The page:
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Swedish employees are closer to company management – stand out in international comparison

As many as 94 percent of Swedish respondents have had personal contact with the company’s CEO. In the UK, only two out of three have had it, according to a study conducted by Unit4.

The results come from the survey “Decision Making for the Future Business Report; Who Calls the Shots in the Business of Tomorrow” and is based on 1837 responses from executives and officials in seven countries – Canada, the Netherlands, Norway, the UK, Sweden, Germany and the USA The survey comprises 247 responses from Swedish workplaces The purpose of the survey was to identify differences and similarities regarding culture, management and organization between the different countries.

The survey shows, among other things, that Sweden is the country, together with the Netherlands, where the most number of employees (99 percent managers and 88 percent officials) feel comfortable with criticizing management. This can be compared with the results from the UK and the US where only three out of four officials feel secure.

In Sweden, the majority of respondents (54 percent) agree that management respects the views of officials regarding management issues. (In the UK it is 39 percent, and in the US 31 percent).

– That such a large proportion of employees in Sweden have a personal contact with the CEO is consistent with the picture we have had before, says Katarina Gunnarsson, CEO of Unit4 Norden and continues:

– It feels very good that employees in Sweden dare to criticize the management and that they believe that the management respects and takes their views with them. This is something that distinguishes Sweden from the other markets and I interpret this as very good conditions for being able to exploit the modern business systems that create increased closeness between employees and different parts of the organization.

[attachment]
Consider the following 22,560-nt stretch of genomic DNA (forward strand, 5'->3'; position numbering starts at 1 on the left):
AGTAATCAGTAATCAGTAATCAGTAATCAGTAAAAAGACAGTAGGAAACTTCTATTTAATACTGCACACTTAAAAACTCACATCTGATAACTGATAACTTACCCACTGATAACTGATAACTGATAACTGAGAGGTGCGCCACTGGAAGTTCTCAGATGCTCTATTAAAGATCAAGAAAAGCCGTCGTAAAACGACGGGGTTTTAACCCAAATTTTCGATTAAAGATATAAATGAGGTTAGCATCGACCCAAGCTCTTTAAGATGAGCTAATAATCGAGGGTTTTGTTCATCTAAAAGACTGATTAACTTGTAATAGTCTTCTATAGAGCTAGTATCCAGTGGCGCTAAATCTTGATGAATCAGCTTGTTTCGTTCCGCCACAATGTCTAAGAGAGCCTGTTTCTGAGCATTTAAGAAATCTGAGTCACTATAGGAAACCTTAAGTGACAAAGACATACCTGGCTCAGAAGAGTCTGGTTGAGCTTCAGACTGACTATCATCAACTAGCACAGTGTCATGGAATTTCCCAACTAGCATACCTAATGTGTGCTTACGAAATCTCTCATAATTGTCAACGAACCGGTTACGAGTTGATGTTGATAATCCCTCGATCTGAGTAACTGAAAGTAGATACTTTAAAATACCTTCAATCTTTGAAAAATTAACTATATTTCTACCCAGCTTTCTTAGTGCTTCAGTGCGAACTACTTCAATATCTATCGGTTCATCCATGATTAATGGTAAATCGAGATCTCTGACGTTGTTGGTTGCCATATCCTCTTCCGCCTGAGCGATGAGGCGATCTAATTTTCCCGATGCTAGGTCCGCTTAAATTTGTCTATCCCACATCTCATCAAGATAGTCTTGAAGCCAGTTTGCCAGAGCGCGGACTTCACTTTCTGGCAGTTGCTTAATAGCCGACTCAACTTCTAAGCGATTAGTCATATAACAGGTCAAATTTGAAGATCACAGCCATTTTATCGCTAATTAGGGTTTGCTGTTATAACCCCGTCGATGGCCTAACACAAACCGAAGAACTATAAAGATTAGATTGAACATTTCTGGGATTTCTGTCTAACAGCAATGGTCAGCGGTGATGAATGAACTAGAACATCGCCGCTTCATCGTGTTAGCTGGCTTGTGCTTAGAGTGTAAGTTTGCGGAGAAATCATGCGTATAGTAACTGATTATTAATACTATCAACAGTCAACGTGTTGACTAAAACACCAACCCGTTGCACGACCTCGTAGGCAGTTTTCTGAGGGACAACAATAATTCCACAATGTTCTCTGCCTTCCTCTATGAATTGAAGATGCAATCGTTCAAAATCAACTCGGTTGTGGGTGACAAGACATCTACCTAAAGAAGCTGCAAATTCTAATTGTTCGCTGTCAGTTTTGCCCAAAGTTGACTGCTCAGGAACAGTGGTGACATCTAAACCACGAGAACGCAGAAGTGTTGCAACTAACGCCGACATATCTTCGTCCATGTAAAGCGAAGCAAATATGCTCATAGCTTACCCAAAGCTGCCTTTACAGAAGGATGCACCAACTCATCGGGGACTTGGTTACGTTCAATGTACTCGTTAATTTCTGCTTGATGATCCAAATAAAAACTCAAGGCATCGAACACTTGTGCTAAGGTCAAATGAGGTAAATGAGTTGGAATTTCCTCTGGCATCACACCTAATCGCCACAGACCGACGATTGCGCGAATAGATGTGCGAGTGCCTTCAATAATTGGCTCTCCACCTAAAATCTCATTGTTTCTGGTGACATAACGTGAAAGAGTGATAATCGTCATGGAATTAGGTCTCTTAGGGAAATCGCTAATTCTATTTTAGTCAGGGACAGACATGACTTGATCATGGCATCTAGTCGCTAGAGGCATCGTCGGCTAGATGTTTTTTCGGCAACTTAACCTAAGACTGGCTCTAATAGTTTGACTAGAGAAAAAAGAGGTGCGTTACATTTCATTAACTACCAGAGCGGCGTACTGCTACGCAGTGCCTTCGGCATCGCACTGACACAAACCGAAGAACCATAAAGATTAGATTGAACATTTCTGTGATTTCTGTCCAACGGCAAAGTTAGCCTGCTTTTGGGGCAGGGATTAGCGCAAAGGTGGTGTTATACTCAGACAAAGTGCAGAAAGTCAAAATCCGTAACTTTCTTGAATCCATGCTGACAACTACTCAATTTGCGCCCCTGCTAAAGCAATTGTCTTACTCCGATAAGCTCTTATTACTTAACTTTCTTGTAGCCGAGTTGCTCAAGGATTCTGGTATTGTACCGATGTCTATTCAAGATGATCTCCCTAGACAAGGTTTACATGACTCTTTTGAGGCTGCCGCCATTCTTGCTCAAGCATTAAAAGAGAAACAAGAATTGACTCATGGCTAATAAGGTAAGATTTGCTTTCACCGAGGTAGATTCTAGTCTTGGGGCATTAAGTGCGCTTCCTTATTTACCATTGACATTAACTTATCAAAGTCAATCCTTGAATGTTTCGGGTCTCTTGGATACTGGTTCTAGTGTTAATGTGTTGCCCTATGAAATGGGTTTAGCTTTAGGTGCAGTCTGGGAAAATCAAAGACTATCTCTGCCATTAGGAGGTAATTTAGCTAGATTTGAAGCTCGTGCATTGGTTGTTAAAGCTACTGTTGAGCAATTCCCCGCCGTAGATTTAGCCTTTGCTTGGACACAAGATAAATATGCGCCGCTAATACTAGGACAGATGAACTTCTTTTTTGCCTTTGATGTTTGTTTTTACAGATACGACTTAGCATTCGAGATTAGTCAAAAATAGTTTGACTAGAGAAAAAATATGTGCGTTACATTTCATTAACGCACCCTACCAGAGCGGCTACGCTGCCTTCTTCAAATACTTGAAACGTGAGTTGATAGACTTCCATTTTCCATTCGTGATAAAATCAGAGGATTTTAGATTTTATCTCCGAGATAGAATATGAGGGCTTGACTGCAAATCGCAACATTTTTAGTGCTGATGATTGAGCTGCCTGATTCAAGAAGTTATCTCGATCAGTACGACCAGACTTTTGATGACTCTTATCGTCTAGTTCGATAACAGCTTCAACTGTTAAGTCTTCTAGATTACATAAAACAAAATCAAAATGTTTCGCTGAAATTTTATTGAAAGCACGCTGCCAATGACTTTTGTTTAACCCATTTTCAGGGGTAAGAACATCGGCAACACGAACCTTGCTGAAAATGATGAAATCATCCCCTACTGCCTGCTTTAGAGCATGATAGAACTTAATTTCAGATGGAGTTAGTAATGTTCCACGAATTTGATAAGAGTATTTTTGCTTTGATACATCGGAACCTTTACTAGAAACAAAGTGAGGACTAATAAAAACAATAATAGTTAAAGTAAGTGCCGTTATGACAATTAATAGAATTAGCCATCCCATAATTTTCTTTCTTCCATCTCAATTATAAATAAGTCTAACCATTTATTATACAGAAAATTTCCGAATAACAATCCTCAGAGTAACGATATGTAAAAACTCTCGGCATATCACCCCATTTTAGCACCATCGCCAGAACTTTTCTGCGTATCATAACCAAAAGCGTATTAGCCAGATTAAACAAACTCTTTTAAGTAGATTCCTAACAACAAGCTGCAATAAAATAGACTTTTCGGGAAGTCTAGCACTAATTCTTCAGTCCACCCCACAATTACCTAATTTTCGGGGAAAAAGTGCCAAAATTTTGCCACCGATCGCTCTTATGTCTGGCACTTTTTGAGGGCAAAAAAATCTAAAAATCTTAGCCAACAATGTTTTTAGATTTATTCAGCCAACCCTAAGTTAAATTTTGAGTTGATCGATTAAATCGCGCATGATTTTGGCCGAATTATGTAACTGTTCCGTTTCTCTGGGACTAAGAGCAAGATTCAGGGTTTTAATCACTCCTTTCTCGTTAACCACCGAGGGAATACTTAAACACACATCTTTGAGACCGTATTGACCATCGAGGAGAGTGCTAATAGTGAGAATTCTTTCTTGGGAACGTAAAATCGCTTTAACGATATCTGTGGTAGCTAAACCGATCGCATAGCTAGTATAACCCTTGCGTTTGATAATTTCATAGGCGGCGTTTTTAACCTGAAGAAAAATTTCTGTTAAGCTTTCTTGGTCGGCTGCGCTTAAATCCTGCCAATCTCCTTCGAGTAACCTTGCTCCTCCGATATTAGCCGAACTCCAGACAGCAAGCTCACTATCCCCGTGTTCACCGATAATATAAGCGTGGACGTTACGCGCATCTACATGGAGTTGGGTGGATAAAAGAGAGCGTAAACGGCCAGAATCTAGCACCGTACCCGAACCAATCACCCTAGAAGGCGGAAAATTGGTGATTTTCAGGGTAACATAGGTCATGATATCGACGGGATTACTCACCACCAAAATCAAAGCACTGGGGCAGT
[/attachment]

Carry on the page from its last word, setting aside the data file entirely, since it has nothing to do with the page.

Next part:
What stands out in the survey is that so many employees in markets outside Sweden have not met the CEO or feel as comfortable with criticizing.

– When managers are disconnected from their employees, it can lead to much lower productivity at work, which can ultimately affect earnings. This old-fashioned way of managing does not fit in with today’s companies, says Mike Ettling, CEO of Unit4.

Other results from the survey

  • In Sweden and Norway, there are fewer who believe that the management’s vision is clear compared to the other countries.
  • In Sweden, the lowest percentage (19 percent) agrees that the manager should speak openly about political issues.
  • Sweden, Norway and Germany are the countries with the highest proportion of female managers (36 percent in each country). The United States and the Netherlands have the lowest proportion of female managers (20 and 22 percent, respectively)
  • The manager is usually between the ages of 46-55. The United States and Canada are the countries with the most senior managers, 40 percent and 32 percent, respectively, over 56 years. The United States is the country with the highest proportion of managers (7 percent) over the age of 65.
  • In Norway (40 percent) and Sweden (41 percent), it is most doubtful whether the manager is the right person for the job. In the US, the highest proportion (51 percent) who think the CEO is most suitable for the job.
This survey is made by Unit4
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